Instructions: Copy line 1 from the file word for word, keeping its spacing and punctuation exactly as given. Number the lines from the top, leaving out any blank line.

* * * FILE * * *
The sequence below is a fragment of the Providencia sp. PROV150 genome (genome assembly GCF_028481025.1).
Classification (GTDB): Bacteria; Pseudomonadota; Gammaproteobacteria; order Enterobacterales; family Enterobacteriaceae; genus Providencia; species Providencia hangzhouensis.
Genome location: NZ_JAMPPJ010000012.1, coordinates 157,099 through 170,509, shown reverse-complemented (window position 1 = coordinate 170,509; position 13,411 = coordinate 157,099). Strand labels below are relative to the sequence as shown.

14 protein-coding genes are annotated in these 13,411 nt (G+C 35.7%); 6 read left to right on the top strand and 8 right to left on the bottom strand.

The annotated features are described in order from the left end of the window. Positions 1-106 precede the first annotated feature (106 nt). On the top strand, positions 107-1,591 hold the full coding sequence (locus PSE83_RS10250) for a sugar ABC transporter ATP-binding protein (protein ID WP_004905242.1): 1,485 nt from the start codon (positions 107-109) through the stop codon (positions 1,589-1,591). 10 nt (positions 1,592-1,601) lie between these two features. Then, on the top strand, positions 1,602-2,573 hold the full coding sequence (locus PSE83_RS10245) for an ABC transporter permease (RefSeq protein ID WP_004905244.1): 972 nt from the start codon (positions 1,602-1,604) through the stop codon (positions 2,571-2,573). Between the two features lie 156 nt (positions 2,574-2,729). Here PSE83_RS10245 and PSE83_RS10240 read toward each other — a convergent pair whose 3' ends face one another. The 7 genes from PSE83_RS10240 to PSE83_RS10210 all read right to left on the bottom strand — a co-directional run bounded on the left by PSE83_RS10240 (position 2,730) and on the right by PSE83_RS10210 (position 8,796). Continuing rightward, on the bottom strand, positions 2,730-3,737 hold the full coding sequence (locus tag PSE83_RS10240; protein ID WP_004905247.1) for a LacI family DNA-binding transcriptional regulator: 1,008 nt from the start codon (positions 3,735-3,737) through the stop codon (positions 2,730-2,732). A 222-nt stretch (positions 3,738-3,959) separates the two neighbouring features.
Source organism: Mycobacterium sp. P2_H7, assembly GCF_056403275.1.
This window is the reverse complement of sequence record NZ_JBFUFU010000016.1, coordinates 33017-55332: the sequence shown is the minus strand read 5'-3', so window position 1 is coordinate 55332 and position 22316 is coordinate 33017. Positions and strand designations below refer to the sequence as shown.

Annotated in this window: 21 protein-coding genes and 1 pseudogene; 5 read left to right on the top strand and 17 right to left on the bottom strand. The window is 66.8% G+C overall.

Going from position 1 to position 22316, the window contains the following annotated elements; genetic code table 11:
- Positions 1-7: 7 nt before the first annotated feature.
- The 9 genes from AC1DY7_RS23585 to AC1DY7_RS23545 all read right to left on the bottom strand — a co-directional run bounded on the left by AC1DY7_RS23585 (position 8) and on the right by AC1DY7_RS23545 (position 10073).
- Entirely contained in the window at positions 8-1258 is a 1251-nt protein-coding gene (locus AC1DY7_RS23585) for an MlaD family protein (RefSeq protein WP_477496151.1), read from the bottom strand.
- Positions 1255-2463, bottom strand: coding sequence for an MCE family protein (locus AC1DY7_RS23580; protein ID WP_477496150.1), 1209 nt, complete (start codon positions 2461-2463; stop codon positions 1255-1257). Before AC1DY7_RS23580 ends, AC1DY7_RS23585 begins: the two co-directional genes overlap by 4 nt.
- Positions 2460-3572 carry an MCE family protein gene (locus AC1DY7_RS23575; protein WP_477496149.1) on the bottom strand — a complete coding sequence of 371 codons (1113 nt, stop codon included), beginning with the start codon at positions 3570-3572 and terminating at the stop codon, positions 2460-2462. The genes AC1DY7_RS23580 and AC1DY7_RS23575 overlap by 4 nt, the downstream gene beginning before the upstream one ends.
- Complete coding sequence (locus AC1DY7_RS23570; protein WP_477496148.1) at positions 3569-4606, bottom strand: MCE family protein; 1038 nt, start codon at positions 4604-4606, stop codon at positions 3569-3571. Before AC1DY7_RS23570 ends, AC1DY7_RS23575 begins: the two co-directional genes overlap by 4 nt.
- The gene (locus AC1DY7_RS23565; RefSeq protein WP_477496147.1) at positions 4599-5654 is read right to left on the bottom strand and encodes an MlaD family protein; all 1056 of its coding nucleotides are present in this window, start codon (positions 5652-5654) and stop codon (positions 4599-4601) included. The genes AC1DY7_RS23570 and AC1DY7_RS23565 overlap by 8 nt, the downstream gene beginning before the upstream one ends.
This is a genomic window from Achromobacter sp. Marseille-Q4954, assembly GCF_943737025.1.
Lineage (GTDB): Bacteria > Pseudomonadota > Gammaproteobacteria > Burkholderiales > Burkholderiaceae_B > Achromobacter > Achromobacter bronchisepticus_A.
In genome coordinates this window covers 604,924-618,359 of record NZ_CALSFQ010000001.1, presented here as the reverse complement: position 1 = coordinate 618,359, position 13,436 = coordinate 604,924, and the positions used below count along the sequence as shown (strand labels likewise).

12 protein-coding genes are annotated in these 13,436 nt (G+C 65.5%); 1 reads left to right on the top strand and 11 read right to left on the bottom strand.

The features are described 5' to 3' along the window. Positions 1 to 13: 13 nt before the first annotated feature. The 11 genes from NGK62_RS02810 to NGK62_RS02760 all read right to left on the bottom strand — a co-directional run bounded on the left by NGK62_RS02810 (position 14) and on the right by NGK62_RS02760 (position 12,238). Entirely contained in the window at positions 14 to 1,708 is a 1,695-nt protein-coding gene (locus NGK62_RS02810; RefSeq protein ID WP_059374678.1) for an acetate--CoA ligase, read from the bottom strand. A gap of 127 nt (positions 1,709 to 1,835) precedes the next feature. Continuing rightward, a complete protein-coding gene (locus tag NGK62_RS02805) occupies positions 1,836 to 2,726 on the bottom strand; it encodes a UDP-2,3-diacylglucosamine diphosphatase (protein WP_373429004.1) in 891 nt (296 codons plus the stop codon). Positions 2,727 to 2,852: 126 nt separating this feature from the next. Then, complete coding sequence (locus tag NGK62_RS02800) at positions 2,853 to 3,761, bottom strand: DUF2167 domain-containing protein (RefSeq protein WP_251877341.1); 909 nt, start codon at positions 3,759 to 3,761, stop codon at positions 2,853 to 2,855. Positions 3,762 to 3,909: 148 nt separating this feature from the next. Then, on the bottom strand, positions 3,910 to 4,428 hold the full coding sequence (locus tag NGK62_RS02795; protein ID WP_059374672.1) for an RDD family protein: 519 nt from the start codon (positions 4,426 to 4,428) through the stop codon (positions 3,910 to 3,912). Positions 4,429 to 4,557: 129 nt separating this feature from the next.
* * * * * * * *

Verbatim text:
The sequence below is a fragment of the Providencia sp. PROV150 genome (genome assembly GCF_028481025.1).